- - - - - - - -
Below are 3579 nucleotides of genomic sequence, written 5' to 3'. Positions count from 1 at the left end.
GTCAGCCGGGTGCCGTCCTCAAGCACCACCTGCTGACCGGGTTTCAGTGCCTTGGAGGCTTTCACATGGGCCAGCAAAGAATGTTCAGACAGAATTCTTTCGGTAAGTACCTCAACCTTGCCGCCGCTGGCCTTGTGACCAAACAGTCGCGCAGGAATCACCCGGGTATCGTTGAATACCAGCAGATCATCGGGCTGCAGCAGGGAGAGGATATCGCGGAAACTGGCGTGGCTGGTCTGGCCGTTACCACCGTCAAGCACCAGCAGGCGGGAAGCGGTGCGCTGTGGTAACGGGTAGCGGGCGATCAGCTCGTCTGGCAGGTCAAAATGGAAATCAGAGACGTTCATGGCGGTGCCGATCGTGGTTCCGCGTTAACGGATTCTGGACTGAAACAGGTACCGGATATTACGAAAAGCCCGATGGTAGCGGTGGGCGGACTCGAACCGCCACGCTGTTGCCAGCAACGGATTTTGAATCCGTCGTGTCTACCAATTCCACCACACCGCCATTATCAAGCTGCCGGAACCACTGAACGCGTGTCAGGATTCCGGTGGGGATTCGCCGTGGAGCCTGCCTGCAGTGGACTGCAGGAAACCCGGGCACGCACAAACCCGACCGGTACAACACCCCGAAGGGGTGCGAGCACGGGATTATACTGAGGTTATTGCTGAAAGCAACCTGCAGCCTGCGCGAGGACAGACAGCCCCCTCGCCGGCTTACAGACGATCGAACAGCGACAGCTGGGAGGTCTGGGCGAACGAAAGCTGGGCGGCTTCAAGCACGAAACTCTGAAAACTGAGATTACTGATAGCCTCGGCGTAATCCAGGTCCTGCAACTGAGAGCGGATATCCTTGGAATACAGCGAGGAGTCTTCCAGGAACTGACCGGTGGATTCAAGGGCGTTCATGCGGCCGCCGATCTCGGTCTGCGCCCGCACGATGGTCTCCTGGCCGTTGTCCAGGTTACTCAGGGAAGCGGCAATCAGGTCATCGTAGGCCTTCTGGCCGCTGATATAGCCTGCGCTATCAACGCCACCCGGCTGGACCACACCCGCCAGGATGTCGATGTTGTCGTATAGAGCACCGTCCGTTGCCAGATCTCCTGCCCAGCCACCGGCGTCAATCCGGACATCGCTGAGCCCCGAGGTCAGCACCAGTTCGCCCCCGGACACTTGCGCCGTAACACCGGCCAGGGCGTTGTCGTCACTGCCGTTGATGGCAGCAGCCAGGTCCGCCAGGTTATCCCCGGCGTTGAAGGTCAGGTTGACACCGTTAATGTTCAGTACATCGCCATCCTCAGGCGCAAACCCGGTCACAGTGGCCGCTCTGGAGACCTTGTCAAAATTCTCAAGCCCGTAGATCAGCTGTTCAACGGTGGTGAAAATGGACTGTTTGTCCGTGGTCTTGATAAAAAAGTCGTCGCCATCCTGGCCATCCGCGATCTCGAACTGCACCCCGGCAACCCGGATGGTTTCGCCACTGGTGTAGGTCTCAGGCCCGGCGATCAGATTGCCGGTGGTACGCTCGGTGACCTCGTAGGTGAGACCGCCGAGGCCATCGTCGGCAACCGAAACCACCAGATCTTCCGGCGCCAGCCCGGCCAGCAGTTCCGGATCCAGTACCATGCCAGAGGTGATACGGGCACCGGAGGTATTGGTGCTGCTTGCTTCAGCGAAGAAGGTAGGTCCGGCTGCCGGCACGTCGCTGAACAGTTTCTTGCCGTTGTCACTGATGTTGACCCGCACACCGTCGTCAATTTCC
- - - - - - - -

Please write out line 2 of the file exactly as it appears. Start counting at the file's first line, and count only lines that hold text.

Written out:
GTCAGCCGGGTGCCGTCCTCAAGCACCACCTGCTGACCGGGTTTCAGTGCCTTGGAGGCTTTCACATGGGCCAGCAAAGAATGTTCAGACAGAATTCTTTCGGTAAGTACCTCAACCTTGCCGCCGCTGGCCTTGTGACCAAACAGTCGCGCAGGAATCACCCGGGTATCGTTGAATACCAGCAGATCATCGGGCTGCAGCAGGGAGAGGATATCGCGGAAACTGGCGTGGCTGGTCTGGCCGTTACCACCGTCAAGCACCAGCAGGCGGGAAGCGGTGCGCTGTGGTAACGGGTAGCGGGCGATCAGCTCGTCTGGCAGGTCAAAATGGAAATCAGAGACGTTCATGGCGGTGCCGATCGTGGTTCCGCGTTAACGGATTCTGGACTGAAACAGGTACCGGATATTACGAAAAGCCCGATGGTAGCGGTGGGCGGACTCGAACCGCCACGCTGTTGCCAGCAACGGATTTTGAATCCGTCGTGTCTACCAATTCCACCACACCGCCATTATCAAGCTGCCGGAACCACTGAACGCGTGTCAGGATTCCGGTGGGGATTCGCCGTGGAGCCTGCCTGCAGTGGACTGCAGGAAACCCGGGCACGCACAAACCCGACCGGTACAACACCCCGAAGGGGTGCGAGCACGGGATTATACTGAGGTTATTGCTGAAAGCAACCTGCAGCCTGCGCGAGGACAGACAGCCCCCTCGCCGGCTTACAGACGATCGAACAGCGACAGCTGGGAGGTCTGGGCGAACGAAAGCTGGGCGGCTTCAAGCACGAAACTCTGAAAACTGAGATTACTGATAGCCTCGGCGTAATCCAGGTCCTGCAACTGAGAGCGGATATCCTTGGAATACAGCGAGGAGTCTTCCAGGAACTGACCGGTGGATTCAAGGGCGTTCATGCGGCCGCCGATCTCGGTCTGCGCCCGCACGATGGTCTCCTGGCCGTTGTCCAGGTTACTCAGGGAAGCGGCAATCAGGTCATCGTAGGCCTTCTGGCCGCTGATATAGCCTGCGCTATCAACGCCACCCGGCTGGACCACACCCGCCAGGATGTCGATGTTGTCGTATAGAGCACCGTCCGTTGCCAGATCTCCTGCCCAGCCACCGGCGTCAATCCGGACATCGCTGAGCCCCGAGGTCAGCACCAGTTCGCCCCCGGACACTTGCGCCGTAACACCGGCCAGGGCGTTGTCGTCACTGCCGTTGATGGCAGCAGCCAGGTCCGCCAGGTTATCCCCGGCGTTGAAGGTCAGGTTGACACCGTTAATGTTCAGTACATCGCCATCCTCAGGCGCAAACCCGGTCACAGTGGCCGCTCTGGAGACCTTGTCAAAATTCTCAAGCCCGTAGATCAGCTGTTCAACGGTGGTGAAAATGGACTGTTTGTCCGTGGTCTTGATAAAAAAGTCGTCGCCATCCTGGCCATCCGCGATCTCGAACTGCACCCCGGCAACCCGGATGGTTTCGCCACTGGTGTAGGTCTCAGGCCCGGCGATCAGATTGCCGGTGGTACGCTCGGTGACCTCGTAGGTGAGACCGCCGAGGCCATCGTCGGCAACCGAAACCACCAGATCTTCCGGCGCCAGCCCGGCCAGCAGTTCCGGATCCAGTACCATGCCAGAGGTGATACGGGCACCGGAGGTATTGGTGCTGCTTGCTTCAGCGAAGAAGGTAGGTCCGGCTGCCGGCACGTCGCTGAACAGTTTCTTGCCGTTGTCACTGATGTTGACCCGCACACCGTCGTCAATTTCC